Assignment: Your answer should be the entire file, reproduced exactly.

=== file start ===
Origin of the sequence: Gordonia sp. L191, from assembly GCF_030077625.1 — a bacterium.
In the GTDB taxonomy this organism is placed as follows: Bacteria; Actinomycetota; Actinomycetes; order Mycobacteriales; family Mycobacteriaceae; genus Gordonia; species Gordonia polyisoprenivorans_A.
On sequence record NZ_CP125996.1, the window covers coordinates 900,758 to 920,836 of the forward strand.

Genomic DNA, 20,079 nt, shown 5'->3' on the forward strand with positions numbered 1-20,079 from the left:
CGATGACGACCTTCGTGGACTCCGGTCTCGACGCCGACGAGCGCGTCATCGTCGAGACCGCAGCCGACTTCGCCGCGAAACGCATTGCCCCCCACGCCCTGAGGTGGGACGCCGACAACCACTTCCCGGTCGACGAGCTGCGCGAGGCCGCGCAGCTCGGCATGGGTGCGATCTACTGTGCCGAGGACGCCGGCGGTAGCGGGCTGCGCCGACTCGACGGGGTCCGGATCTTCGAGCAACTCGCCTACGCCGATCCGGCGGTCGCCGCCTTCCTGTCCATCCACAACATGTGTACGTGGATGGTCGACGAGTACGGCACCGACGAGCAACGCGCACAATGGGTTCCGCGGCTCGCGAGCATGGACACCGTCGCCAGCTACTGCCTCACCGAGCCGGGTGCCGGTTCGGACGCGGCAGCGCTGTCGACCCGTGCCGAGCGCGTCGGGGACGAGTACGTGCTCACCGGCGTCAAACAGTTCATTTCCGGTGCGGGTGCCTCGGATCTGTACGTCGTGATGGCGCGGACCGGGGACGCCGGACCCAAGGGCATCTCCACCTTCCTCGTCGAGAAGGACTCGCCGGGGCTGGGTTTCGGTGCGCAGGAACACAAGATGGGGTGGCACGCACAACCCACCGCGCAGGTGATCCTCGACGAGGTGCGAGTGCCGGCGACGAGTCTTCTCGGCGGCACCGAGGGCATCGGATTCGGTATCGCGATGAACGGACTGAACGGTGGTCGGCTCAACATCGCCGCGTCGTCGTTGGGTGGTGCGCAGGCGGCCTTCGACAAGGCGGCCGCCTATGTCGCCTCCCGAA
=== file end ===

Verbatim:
Origin of the sequence: Gordonia sp. L191, from assembly GCF_030077625.1 — a bacterium.
In the GTDB taxonomy this organism is placed as follows: Bacteria; Actinomycetota; Actinomycetes; order Mycobacteriales; family Mycobacteriaceae; genus Gordonia; species Gordonia polyisoprenivorans_A.
On sequence record NZ_CP125996.1, the window covers coordinates 900,758 to 920,836 of the forward strand.

Genomic DNA, 20,079 nt, shown 5'->3' on the forward strand with positions numbered 1-20,079 from the left:
CGATGACGACCTTCGTGGACTCCGGTCTCGACGCCGACGAGCGCGTCATCGTCGAGACCGCAGCCGACTTCGCCGCGAAACGCATTGCCCCCCACGCCCTGAGGTGGGACGCCGACAACCACTTCCCGGTCGACGAGCTGCGCGAGGCCGCGCAGCTCGGCATGGGTGCGATCTACTGTGCCGAGGACGCCGGCGGTAGCGGGCTGCGCCGACTCGACGGGGTCCGGATCTTCGAGCAACTCGCCTACGCCGATCCGGCGGTCGCCGCCTTCCTGTCCATCCACAACATGTGTACGTGGATGGTCGACGAGTACGGCACCGACGAGCAACGCGCACAATGGGTTCCGCGGCTCGCGAGCATGGACACCGTCGCCAGCTACTGCCTCACCGAGCCGGGTGCCGGTTCGGACGCGGCAGCGCTGTCGACCCGTGCCGAGCGCGTCGGGGACGAGTACGTGCTCACCGGCGTCAAACAGTTCATTTCCGGTGCGGGTGCCTCGGATCTGTACGTCGTGATGGCGCGGACCGGGGACGCCGGACCCAAGGGCATCTCCACCTTCCTCGTCGAGAAGGACTCGCCGGGGCTGGGTTTCGGTGCGCAGGAACACAAGATGGGGTGGCACGCACAACCCACCGCGCAGGTGATCCTCGACGAGGTGCGAGTGCCGGCGACGAGTCTTCTCGGCGGCACCGAGGGCATCGGATTCGGTATCGCGATGAACGGACTGAACGGTGGTCGGCTCAACATCGCCGCGTCGTCGTTGGGTGGTGCGCAGGCGGCCTTCGACAAGGCGGCCGCCTATGTCGCCTCCCGAA